Recently I’ve been giving more workshops about cleaning data. This step in the data cycle often takes 80% of the time, but is seldom focused on in a systematic way. I want to address one topic that keeps coming up – what is clean data?
When I ask, I usually get answers all over the map. I tend to approach it from four topics:
- consistency: are observations always entered the same way?
- completeness: do you have full coverage of the topic?
- usability: is your data human readable, or machine readable, in the ways you need it to be?
- atomicity: do the rows hold the correct basic units for your analysis?
The last topic, atomicity, is one I need a better name for. In any case, I want to tease it apart a bit more because it is critical. Wickham’s Tidy Data paper has a great way of talking about this:
each variable is a column, each observation is a row, and each type of observational unit is a table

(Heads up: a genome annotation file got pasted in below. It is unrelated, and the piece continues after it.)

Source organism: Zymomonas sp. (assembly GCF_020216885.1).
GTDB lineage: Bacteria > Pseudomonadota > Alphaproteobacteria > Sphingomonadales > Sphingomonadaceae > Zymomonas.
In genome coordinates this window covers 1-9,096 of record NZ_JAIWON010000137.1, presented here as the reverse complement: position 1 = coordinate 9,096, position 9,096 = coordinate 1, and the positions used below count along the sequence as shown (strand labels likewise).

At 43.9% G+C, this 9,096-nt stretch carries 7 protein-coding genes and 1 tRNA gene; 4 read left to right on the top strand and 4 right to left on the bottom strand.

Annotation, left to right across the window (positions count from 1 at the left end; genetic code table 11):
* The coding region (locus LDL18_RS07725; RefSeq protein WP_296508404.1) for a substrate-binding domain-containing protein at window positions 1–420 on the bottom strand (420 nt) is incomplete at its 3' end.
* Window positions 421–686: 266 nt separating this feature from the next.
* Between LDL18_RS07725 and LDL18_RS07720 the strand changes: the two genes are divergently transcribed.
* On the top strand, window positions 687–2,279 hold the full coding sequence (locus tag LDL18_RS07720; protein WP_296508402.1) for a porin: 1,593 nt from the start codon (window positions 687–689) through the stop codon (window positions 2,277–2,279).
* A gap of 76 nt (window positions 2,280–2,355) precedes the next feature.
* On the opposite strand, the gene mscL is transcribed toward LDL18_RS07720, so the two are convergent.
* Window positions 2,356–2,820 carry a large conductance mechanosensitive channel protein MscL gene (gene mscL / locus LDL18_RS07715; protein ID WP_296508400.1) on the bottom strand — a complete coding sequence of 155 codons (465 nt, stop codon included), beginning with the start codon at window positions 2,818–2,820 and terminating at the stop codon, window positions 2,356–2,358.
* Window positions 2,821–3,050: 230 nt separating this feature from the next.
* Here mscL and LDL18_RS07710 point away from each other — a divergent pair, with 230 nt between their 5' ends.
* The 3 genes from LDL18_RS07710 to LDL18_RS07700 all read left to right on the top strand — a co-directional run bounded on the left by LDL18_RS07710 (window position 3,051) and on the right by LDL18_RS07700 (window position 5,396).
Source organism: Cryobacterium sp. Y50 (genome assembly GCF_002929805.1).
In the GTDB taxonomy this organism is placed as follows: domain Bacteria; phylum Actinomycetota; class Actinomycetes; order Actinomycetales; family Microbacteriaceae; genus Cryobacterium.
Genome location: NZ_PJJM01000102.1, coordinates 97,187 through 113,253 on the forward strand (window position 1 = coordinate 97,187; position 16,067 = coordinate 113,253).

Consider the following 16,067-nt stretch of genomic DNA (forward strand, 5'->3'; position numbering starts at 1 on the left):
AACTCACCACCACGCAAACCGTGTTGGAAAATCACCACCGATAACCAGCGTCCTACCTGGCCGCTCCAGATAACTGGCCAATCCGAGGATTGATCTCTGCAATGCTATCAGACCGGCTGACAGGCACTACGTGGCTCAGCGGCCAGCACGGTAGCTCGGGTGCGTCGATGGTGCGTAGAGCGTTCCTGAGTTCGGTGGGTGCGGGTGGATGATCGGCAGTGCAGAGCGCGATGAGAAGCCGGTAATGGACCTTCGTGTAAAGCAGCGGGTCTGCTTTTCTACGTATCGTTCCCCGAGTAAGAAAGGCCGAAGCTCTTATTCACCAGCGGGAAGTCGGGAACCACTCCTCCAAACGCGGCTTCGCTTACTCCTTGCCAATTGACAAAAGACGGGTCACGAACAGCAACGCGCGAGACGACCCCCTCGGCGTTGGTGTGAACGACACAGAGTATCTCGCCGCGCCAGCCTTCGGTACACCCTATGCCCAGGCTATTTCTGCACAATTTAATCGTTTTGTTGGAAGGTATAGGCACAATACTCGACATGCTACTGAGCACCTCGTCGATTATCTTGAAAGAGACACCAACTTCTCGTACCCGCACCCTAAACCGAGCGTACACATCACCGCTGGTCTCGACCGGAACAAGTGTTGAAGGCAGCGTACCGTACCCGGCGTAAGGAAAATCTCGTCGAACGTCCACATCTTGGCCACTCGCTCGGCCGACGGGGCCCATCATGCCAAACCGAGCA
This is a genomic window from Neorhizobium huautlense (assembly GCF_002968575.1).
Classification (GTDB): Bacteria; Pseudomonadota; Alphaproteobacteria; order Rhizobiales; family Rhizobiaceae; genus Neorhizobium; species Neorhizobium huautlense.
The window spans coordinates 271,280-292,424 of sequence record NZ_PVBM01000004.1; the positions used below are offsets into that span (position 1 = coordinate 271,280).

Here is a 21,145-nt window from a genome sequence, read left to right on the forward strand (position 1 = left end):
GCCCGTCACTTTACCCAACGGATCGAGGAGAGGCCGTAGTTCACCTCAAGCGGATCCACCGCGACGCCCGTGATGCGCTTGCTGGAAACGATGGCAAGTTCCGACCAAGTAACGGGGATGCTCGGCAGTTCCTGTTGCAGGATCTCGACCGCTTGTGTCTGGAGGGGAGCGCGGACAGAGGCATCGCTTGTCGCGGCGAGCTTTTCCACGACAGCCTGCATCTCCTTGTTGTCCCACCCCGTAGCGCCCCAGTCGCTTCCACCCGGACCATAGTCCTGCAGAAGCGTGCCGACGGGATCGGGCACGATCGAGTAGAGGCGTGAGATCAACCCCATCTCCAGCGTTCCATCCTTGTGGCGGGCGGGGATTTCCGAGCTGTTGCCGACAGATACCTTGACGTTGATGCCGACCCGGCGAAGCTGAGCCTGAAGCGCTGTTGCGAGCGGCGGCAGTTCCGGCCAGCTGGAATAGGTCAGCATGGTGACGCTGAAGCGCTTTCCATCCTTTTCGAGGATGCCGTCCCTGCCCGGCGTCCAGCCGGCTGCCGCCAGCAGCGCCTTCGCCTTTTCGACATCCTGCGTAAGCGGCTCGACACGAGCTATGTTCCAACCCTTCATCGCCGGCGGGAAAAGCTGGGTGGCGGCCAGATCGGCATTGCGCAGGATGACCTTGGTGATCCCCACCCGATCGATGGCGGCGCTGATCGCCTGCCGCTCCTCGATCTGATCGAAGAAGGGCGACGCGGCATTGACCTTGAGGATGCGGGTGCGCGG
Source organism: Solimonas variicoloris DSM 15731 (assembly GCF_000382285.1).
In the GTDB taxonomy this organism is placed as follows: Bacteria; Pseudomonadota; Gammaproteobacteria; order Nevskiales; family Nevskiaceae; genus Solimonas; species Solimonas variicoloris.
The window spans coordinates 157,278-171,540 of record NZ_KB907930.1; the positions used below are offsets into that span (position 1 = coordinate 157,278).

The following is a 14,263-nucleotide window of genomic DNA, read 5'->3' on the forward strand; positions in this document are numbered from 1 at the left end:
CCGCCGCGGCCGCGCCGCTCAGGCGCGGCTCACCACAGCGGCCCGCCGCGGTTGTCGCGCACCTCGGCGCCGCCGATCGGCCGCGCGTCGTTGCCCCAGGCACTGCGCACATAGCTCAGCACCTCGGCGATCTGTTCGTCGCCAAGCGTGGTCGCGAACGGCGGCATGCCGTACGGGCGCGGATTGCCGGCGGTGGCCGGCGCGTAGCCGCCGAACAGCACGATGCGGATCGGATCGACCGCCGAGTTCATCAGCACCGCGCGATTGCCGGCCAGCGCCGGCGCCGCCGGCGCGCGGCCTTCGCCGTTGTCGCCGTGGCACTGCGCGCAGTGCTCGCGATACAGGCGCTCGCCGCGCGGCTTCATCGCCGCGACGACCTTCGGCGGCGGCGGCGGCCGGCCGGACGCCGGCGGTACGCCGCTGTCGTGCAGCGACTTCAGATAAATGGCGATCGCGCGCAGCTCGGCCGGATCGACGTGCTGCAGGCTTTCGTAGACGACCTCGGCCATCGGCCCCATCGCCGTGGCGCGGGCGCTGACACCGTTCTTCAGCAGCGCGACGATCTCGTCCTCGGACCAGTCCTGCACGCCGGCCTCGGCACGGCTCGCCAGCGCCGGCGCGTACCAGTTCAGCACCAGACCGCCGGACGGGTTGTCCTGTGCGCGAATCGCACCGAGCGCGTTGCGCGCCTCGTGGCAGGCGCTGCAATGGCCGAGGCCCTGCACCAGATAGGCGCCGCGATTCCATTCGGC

Yes, someone wrote a whole 24 page paper on how to make sure your columns are right. And yes, I read it and enjoyed it. You should go read it too (at least the first few pages). The key point is that far too many tabular datasets have column headers that are, in fact, part of the data. For instance if you are keeping track of how many times something happens each year, each year shouldn’t be a column header; “year” should be a column and you should have one row for each year. For you excel junkies, this means your raw data shouldn’t be in cross-tab format.
This process of cleaning your data to make it tidy can be annoying, buy luckily there are tools that can help. Tableau has a handy plugin for Excel that “reshapes” your data to prep it for analysis. If you are an R wizard, here is a presentation on how do tidying operations in R. If you use Google Sheets, there is a Stack Overflow post that has some details on a plugin someone wrote to normalize data in Google Sheets.
I hope that helps you in your next data-cleaning task. Hooray for tidy data!